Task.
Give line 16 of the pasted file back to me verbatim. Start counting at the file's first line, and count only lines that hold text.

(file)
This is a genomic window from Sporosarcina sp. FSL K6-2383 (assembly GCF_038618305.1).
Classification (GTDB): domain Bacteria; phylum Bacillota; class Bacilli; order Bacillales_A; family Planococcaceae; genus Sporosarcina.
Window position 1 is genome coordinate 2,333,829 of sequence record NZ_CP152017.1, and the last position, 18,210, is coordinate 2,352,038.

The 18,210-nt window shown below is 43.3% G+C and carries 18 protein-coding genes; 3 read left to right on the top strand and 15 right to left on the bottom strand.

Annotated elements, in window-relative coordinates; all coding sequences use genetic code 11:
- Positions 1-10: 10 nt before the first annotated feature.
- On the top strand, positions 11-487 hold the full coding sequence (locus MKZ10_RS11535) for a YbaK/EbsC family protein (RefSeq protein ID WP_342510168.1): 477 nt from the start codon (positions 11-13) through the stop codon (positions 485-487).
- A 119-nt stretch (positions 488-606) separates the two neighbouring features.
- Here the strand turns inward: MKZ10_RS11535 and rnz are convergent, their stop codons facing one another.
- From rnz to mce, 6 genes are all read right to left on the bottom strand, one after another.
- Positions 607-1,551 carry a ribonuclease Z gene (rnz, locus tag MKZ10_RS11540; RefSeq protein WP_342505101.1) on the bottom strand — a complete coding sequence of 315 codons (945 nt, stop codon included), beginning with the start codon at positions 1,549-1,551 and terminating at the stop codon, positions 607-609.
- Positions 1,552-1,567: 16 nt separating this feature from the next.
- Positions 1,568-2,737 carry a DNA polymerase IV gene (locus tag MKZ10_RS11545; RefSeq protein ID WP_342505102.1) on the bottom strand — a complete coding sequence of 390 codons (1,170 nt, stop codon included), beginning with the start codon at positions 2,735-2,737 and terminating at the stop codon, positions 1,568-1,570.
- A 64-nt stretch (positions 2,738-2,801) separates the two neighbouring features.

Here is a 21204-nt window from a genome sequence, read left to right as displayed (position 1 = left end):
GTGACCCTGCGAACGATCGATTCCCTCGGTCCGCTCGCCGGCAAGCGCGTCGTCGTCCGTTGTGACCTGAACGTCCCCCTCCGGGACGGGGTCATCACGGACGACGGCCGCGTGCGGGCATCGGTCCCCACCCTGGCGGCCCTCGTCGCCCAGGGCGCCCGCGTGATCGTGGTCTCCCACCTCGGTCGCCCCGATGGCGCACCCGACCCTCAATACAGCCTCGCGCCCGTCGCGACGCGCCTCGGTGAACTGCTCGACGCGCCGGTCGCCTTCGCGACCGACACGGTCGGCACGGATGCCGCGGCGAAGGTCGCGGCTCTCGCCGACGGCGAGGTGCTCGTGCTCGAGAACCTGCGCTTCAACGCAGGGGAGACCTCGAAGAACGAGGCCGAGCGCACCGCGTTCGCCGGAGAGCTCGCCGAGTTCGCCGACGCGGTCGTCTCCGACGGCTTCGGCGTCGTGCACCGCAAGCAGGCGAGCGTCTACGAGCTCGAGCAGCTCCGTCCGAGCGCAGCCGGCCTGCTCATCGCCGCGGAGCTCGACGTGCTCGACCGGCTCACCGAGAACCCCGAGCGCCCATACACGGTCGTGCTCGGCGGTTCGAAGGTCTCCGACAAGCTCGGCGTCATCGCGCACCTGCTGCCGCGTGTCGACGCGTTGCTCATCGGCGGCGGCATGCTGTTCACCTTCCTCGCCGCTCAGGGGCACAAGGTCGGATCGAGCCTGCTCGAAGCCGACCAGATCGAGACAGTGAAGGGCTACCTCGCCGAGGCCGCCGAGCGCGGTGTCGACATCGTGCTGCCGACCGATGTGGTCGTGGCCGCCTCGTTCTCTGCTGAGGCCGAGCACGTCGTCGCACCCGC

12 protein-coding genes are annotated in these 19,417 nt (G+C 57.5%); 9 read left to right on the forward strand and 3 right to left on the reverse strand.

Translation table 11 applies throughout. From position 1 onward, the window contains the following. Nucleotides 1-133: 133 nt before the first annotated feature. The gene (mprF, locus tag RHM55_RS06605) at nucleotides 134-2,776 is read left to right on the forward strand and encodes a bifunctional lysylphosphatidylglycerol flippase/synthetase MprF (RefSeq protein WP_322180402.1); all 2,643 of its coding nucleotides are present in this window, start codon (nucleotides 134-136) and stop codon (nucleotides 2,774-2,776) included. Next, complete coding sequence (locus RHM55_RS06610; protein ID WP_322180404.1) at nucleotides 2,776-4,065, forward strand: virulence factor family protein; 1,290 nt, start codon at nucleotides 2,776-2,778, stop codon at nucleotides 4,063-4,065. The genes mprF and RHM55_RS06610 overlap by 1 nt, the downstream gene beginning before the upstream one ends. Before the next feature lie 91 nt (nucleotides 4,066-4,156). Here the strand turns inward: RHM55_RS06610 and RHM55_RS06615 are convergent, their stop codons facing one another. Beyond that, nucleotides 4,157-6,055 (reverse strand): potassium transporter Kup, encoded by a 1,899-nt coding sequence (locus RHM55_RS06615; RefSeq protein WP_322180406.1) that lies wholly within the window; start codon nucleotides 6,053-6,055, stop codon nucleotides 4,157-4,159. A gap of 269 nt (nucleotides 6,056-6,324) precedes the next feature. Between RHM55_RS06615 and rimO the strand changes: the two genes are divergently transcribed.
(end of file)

GTGACCCTGCGAACGATCGATTCCCTCGGTCCGCTCGCCGGCAAGCGCGTCGTCGTCCGTTGTGACCTGAACGTCCCCCTCCGGGACGGGGTCATCACGGACGACGGCCGCGTGCGGGCATCGGTCCCCACCCTGGCGGCCCTCGTCGCCCAGGGCGCCCGCGTGATCGTGGTCTCCCACCTCGGTCGCCCCGATGGCGCACCCGACCCTCAATACAGCCTCGCGCCCGTCGCGACGCGCCTCGGTGAACTGCTCGACGCGCCGGTCGCCTTCGCGACCGACACGGTCGGCACGGATGCCGCGGCGAAGGTCGCGGCTCTCGCCGACGGCGAGGTGCTCGTGCTCGAGAACCTGCGCTTCAACGCAGGGGAGACCTCGAAGAACGAGGCCGAGCGCACCGCGTTCGCCGGAGAGCTCGCCGAGTTCGCCGACGCGGTCGTCTCCGACGGCTTCGGCGTCGTGCACCGCAAGCAGGCGAGCGTCTACGAGCTCGAGCAGCTCCGTCCGAGCGCAGCCGGCCTGCTCATCGCCGCGGAGCTCGACGTGCTCGACCGGCTCACCGAGAACCCCGAGCGCCCATACACGGTCGTGCTCGGCGGTTCGAAGGTCTCCGACAAGCTCGGCGTCATCGCGCACCTGCTGCCGCGTGTCGACGCGTTGCTCATCGGCGGCGGCATGCTGTTCACCTTCCTCGCCGCTCAGGGGCACAAGGTCGGATCGAGCCTGCTCGAAGCCGACCAGATCGAGACAGTGAAGGGCTACCTCGCCGAGGCCGCCGAGCGCGGTGTCGACATCGTGCTGCCGACCGATGTGGTCGTGGCCGCCTCGTTCTCTGCTGAGGCCGAGCACGTCGTCGCACCCGC